While she lived at my parents’ house, she would enrich my Arabic and Quranic education. I was taught to read the Quran by a mild-mannered and congenial Maulvi, who, surprisingly, took delight in my childish pranks. He would relish his afternoon tea in the paneled study while listening to my rendition of the Quran, interspersed with shenanigans. But every time Grandmother would preside over the lesson, the Maulvi would magically metamorphose into a serious scholar and would grandiloquently recite religious verses in crescendo. Grandmother would listen to his recitation with her hands held up in supplication and tears flowing down her face. I am inclined to believe that a genuine mystical experience was invoked in her by the rhythmic sounds of the recitation.
She had studied religious scriptures comprehensively, and perceived a higher content in rituals and external observances than just the emotional response that is elicited by the sound of prayer. Grandmother did not propound a regressive discourse or a determinate concept of Islam. In other words, her religious and sociopolitical ideologies allowed negotiation between different value systems. This rigidity of a religious discourse that doesn’t enable such a negotiation rends the consciousness of the Kashmiri subject, who is caught in the quandary of living her life in the constant epistemological tension of having to take more than one reality system into account. Also, she would explain that the model of hierarchy between men and women might be institutionalized in legislations made and executed by the state or in Muslim Personal Law, but gender ideologies are neither impenetrable, nor do they remain fixed till kingdom come. Even when cultural values and religious law are incorporated into legislations, they are capricious and subject to personal discretion (Doumato 2000: 228).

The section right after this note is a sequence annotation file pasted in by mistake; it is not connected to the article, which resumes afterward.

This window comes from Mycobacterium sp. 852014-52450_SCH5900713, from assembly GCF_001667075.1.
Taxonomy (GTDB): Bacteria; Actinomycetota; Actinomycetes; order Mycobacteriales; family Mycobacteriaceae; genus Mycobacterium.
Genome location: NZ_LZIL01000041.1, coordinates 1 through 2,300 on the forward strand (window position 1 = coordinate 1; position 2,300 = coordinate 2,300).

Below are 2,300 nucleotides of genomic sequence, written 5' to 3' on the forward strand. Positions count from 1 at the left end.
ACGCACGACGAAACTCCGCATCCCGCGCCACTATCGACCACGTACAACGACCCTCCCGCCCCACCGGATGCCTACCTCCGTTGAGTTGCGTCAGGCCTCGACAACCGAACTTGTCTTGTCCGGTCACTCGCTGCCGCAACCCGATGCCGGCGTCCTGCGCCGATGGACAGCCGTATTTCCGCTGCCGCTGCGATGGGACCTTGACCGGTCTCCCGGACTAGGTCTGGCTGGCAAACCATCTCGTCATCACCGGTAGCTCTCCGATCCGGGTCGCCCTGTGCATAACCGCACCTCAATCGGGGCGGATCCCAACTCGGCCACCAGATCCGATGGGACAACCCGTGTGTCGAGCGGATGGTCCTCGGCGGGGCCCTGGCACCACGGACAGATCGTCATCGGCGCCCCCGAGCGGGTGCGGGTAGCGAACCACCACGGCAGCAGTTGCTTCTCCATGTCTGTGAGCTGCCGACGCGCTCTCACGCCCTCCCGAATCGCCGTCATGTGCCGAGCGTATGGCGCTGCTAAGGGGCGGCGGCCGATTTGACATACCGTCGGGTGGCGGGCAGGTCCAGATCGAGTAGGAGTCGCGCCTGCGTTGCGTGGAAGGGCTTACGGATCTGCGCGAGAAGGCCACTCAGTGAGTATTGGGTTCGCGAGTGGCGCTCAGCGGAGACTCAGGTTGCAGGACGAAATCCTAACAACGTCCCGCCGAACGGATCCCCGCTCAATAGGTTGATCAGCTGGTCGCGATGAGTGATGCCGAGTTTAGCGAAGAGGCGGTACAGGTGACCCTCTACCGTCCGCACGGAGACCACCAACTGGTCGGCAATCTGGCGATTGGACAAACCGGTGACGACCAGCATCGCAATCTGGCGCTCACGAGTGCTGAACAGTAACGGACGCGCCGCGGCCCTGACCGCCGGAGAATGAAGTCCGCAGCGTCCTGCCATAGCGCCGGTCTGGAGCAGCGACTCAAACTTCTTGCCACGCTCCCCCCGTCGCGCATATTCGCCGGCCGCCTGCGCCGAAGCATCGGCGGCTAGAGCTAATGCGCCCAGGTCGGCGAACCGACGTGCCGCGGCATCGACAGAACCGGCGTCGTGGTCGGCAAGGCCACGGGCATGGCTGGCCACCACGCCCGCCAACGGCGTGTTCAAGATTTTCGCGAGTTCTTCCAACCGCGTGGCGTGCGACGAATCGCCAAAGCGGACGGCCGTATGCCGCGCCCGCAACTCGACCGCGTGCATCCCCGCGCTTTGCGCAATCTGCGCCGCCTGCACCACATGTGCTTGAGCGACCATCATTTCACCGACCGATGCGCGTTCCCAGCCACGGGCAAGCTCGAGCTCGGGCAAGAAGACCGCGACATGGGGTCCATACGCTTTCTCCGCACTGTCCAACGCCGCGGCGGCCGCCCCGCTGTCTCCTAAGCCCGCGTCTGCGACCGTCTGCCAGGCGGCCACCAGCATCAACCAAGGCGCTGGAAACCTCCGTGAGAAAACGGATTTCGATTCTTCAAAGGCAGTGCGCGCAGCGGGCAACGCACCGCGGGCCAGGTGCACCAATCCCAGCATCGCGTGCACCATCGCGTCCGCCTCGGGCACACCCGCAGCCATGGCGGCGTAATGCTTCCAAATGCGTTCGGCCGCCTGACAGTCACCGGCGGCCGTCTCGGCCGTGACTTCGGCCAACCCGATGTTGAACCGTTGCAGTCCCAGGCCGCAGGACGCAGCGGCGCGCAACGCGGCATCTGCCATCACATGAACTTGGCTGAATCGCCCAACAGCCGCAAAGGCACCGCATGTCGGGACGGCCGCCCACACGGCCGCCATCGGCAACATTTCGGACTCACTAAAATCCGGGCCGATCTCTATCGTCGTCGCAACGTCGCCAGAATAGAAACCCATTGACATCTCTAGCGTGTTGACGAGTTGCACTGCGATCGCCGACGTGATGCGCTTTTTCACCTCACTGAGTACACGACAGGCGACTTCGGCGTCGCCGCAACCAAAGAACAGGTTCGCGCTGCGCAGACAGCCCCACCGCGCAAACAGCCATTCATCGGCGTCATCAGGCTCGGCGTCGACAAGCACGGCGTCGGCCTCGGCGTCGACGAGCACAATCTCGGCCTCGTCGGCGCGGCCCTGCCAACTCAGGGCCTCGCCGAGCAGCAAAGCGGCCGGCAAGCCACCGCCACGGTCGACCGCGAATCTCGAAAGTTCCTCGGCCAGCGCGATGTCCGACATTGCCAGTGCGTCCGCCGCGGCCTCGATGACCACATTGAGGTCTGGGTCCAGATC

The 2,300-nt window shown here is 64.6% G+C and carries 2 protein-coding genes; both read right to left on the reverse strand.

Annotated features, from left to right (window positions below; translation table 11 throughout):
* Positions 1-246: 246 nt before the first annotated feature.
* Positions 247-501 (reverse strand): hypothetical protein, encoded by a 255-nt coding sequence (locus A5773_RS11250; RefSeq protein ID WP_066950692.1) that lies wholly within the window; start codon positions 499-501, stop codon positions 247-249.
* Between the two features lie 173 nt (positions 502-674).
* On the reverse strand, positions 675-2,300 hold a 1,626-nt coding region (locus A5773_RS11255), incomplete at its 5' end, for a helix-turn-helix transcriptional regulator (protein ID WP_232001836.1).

It took me a while to forgive myself for not having been by Grandmother’s side when she passed away. On the morning of July 11, 2000, while gathering information about the latest happenings in Kashmir from internet sources in my sanctum sanctorum, the cluttered study, in Norman, I received a call from Father who informed me in a barely controllable voice that Grandmother had died at around 10:20 am that morning. At the time of her death, Mother, Father, Aunt Khalida, Uncle Mustafa, Mother’s cousin, Sheikh Nazir, and Grandmother’s cardiologist, Dr. Jalaluddin, had been with her. Mother tells me that while the rest of them were milling around Grandmother’s room, Uncle Mustafa had put his hands on his mother’s legs and, unable to hold back his emotions, had cried out that they were losing her. Grandmother, without uttering a word or expressing any emotion, had breathed her last in a doleful and funereal Valley.